Established in 1972, Global Health Council (GHC) is the leading membership organization supporting and connecting advocates, implementers, and stakeholders around global health priorities worldwide. GHC represents the collaborative voice of the community on key issues; we convene stakeholders around key priorities and actively engage with decision makers to influence global health policy. Learn more at www.globalhealth.org. Global Health Council published “Global Health Works: Maximizing U.S. Investments for Healthier and Stronger Communities,” comprehensive consensus recommendations and impact stories available at www.ghbb.globalhealth.org.

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Advocacy Update – March 6, 2017

By Danielle Heiberg, GHC Advocacy Manager

Budget Update

Ahead of President Trump’s speech to Congress last week, it was reported in the media that the administration was sending budget guidance to federal agencies that includes a $54 billion increase to defense and decreasing by the same amount funding to nondefense discretionary accounts.

While exact figures are not known, it was reported that most discretionary accounts would see a 15% cut, while State Department could be facing a 37% cut, reducing its funding to pre-9/11 levels. Such a drastic cut to the State Department account, which also funds USAID, would most likely mean reducing staff levels and drastic cuts to development assistance. While the global health account is separate from development assistance, a cut to these programs will have an effect on the work of our community.

The President is expected to release a “skinny budget” on March 14, but it is doubtful that this budget will contain detailed funding levels for individual accounts. A fuller budget is expected in May.

Congress, which holds the power of the purse, did not react favorably to the initial reports regarding the President’s Budget; Senator Lindsay Graham declaring it “dead on arrival.” Other Republicans also spoke in support of foreign assistance and not balancing the budget through cuts to discretionary programs.

While this is hopeful, it remains critical that we continue to advocate on Capitol Hill on the importance of foreign assistance and on maintaining funding levels. Last week, GHC sent a letter, signed by 70 global health organizations, to the Chairs of the House and Senate Budget Committees supporting the foreign assistance account and highlighting successes due to U.S. investments in global health, nutrition, food security, and other areas.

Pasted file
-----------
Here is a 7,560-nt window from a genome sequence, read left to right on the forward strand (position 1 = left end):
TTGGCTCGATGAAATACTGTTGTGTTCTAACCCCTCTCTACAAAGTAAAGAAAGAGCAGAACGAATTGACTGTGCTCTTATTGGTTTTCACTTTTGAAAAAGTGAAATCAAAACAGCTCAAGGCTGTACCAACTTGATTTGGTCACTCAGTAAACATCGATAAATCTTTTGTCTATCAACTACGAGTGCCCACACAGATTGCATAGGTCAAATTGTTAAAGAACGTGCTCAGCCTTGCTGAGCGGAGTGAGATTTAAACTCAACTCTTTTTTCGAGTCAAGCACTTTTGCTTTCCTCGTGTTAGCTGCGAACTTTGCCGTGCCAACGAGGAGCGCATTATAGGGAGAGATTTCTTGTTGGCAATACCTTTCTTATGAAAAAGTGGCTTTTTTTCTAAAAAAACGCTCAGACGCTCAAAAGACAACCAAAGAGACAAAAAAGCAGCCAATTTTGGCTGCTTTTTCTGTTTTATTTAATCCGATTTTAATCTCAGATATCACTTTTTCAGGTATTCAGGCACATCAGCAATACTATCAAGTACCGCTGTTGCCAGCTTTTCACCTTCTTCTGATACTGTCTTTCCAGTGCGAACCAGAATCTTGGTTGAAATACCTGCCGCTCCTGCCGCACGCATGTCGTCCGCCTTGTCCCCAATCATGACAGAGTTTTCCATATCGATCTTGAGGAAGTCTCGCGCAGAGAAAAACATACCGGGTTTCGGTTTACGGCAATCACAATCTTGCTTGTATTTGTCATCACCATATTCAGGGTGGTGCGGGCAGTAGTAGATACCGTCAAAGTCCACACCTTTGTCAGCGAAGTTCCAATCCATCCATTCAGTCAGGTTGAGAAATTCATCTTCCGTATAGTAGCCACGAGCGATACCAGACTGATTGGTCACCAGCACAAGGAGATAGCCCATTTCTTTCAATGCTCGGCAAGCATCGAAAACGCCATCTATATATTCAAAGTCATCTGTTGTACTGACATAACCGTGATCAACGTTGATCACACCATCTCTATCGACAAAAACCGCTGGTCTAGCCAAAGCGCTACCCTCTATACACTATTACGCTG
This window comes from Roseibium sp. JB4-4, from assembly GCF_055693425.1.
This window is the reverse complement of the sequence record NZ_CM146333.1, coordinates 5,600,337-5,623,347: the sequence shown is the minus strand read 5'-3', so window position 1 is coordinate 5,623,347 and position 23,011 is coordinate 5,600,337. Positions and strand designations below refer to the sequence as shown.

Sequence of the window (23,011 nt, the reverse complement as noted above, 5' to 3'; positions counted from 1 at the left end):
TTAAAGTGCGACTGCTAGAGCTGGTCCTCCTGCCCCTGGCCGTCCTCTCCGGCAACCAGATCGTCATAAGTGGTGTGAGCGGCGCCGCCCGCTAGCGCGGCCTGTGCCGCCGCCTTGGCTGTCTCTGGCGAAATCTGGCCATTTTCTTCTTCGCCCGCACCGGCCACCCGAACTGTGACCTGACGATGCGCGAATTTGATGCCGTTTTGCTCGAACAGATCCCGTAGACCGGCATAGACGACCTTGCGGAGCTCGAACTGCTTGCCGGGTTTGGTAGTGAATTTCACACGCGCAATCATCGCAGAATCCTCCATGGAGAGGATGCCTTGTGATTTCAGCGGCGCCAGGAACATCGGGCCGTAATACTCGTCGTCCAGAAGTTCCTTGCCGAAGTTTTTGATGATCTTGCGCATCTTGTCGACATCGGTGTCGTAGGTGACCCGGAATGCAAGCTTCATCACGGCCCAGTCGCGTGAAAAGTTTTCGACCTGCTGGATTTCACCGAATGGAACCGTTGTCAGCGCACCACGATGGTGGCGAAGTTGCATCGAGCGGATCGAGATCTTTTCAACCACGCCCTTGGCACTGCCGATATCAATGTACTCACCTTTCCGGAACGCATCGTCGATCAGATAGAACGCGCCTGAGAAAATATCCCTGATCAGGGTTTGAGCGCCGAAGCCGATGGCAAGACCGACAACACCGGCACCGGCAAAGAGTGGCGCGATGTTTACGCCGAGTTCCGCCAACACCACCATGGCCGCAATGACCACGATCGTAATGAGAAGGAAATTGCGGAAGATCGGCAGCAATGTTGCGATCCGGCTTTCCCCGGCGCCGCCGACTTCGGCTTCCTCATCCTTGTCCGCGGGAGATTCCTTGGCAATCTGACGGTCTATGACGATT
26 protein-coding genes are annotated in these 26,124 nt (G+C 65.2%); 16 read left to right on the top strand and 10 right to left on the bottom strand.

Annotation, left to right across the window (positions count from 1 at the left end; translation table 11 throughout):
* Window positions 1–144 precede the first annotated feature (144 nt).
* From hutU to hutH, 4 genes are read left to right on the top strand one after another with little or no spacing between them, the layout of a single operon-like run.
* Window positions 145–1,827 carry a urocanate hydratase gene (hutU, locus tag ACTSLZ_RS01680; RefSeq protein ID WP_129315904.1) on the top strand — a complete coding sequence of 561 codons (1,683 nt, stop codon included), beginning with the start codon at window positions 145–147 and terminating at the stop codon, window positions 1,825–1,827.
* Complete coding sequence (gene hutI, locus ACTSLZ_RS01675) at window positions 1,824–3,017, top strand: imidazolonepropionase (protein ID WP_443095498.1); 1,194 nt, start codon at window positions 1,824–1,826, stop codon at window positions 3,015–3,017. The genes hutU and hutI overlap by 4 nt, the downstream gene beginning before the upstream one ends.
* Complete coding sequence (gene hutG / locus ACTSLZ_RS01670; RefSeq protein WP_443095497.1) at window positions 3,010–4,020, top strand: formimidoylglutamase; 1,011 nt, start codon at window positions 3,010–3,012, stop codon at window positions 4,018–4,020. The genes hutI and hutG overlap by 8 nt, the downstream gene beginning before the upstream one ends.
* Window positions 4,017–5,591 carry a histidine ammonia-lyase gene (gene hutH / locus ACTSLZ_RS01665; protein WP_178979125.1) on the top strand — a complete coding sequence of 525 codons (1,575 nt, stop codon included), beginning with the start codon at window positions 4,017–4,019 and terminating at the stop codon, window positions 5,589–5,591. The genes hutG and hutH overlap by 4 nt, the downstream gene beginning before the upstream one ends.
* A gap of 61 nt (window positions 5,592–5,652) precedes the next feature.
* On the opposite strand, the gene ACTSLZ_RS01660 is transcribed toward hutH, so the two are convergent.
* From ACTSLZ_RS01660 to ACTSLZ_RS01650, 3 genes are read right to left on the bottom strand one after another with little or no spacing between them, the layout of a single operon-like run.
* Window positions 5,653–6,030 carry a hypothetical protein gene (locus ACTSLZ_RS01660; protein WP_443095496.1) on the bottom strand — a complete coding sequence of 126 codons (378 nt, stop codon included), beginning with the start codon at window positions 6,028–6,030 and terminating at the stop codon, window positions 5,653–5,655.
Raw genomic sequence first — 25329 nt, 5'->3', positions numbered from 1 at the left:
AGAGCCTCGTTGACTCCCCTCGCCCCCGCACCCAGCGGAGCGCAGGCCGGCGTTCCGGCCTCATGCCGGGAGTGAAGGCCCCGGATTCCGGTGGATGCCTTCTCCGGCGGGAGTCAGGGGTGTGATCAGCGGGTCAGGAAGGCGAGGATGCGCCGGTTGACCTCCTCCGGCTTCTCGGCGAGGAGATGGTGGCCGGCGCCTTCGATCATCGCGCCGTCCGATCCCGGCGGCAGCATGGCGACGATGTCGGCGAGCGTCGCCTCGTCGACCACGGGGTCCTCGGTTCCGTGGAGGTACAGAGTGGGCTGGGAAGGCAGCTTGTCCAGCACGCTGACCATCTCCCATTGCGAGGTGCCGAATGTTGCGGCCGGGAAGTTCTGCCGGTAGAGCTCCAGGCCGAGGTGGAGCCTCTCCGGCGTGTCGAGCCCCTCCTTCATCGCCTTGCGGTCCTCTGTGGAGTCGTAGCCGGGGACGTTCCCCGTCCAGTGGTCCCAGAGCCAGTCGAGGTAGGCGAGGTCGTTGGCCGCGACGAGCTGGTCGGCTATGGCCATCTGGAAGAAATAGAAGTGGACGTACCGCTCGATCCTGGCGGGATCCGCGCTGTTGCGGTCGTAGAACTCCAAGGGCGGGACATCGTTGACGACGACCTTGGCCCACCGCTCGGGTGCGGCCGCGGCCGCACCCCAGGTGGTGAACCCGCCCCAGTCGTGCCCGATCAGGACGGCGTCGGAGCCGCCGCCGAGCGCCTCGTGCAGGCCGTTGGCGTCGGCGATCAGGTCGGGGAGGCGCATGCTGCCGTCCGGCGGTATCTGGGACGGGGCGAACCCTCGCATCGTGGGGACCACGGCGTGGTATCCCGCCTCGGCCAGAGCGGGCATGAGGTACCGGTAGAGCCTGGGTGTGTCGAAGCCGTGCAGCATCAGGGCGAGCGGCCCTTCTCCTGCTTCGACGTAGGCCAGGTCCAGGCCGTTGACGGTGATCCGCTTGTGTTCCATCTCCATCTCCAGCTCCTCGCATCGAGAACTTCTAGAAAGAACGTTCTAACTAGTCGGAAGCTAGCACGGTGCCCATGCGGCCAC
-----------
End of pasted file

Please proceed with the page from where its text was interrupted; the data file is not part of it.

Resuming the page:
Update on Mexico City Policy

GHC understands that field guidance was issued outlining the implementation of the Mexico City Policy as it relates to family planning assistance at USAID. The Mexico City policy (also known as the global gag rule) was reinstated by President Trump in the first few days of his administration, however, President Trump expanded the policy to include all global health assistance, not just family planning assistance.

As expected, and consistent with the previous implementation in 2001, that as a condition of receiving family planning assistance from USAID, foreign NGOs will need to agree that they do not provide or promote abortion services or referrals. U.S. NGOs will need to certify that none of their foreign NGO subgrantees provide such services. This will be applied to all new USAID grants and cooperative agreements, as well as existing grants and cooperative agreements when they are amended, that provide family planning assistance.

USAID will release further guidance on how the global gag rule will be applied to global health assistance.

In mid-February, GHC held a community discussion on the global gag rule and how the reinstatement and expansion will affect our community. For more information on the discussion and next steps, email advocacy@globalhealth.org.

For more information: